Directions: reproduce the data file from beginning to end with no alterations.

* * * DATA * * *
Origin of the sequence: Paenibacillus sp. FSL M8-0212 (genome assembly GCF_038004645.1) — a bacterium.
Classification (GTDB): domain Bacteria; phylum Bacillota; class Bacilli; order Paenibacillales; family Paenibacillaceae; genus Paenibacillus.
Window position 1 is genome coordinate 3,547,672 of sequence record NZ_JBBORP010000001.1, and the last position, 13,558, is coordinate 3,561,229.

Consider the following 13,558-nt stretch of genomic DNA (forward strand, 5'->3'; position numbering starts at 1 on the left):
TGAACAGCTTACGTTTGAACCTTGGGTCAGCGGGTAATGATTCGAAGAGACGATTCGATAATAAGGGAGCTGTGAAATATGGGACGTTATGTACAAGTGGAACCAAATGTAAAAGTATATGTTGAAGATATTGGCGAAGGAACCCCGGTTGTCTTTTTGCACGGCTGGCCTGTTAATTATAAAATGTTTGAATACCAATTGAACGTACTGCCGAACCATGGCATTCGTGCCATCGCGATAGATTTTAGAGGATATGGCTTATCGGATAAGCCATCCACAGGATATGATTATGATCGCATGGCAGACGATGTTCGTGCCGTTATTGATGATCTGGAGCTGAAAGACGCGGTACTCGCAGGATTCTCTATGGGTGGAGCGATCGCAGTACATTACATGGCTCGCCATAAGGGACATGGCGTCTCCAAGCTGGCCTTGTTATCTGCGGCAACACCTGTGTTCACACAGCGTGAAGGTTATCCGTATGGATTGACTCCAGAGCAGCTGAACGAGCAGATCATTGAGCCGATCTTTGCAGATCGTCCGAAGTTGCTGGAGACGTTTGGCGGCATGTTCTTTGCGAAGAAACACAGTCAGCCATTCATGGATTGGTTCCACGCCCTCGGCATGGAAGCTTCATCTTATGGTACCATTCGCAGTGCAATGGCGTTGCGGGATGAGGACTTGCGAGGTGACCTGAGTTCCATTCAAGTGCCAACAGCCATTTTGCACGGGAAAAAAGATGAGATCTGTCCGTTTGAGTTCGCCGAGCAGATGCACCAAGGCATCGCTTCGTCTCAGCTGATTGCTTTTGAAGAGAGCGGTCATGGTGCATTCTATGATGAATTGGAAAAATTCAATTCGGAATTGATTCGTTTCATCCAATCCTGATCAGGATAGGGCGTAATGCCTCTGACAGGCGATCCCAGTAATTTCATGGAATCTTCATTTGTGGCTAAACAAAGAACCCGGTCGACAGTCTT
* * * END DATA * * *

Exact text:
Origin of the sequence: Paenibacillus sp. FSL M8-0212 (genome assembly GCF_038004645.1) — a bacterium.
Classification (GTDB): domain Bacteria; phylum Bacillota; class Bacilli; order Paenibacillales; family Paenibacillaceae; genus Paenibacillus.
Window position 1 is genome coordinate 3,547,672 of sequence record NZ_JBBORP010000001.1, and the last position, 13,558, is coordinate 3,561,229.

Consider the following 13,558-nt stretch of genomic DNA (forward strand, 5'->3'; position numbering starts at 1 on the left):
TGAACAGCTTACGTTTGAACCTTGGGTCAGCGGGTAATGATTCGAAGAGACGATTCGATAATAAGGGAGCTGTGAAATATGGGACGTTATGTACAAGTGGAACCAAATGTAAAAGTATATGTTGAAGATATTGGCGAAGGAACCCCGGTTGTCTTTTTGCACGGCTGGCCTGTTAATTATAAAATGTTTGAATACCAATTGAACGTACTGCCGAACCATGGCATTCGTGCCATCGCGATAGATTTTAGAGGATATGGCTTATCGGATAAGCCATCCACAGGATATGATTATGATCGCATGGCAGACGATGTTCGTGCCGTTATTGATGATCTGGAGCTGAAAGACGCGGTACTCGCAGGATTCTCTATGGGTGGAGCGATCGCAGTACATTACATGGCTCGCCATAAGGGACATGGCGTCTCCAAGCTGGCCTTGTTATCTGCGGCAACACCTGTGTTCACACAGCGTGAAGGTTATCCGTATGGATTGACTCCAGAGCAGCTGAACGAGCAGATCATTGAGCCGATCTTTGCAGATCGTCCGAAGTTGCTGGAGACGTTTGGCGGCATGTTCTTTGCGAAGAAACACAGTCAGCCATTCATGGATTGGTTCCACGCCCTCGGCATGGAAGCTTCATCTTATGGTACCATTCGCAGTGCAATGGCGTTGCGGGATGAGGACTTGCGAGGTGACCTGAGTTCCATTCAAGTGCCAACAGCCATTTTGCACGGGAAAAAAGATGAGATCTGTCCGTTTGAGTTCGCCGAGCAGATGCACCAAGGCATCGCTTCGTCTCAGCTGATTGCTTTTGAAGAGAGCGGTCATGGTGCATTCTATGATGAATTGGAAAAATTCAATTCGGAATTGATTCGTTTCATCCAATCCTGATCAGGATAGGGCGTAATGCCTCTGACAGGCGATCCCAGTAATTTCATGGAATCTTCATTTGTGGCTAAACAAAGAACCCGGTCGACAGTCTT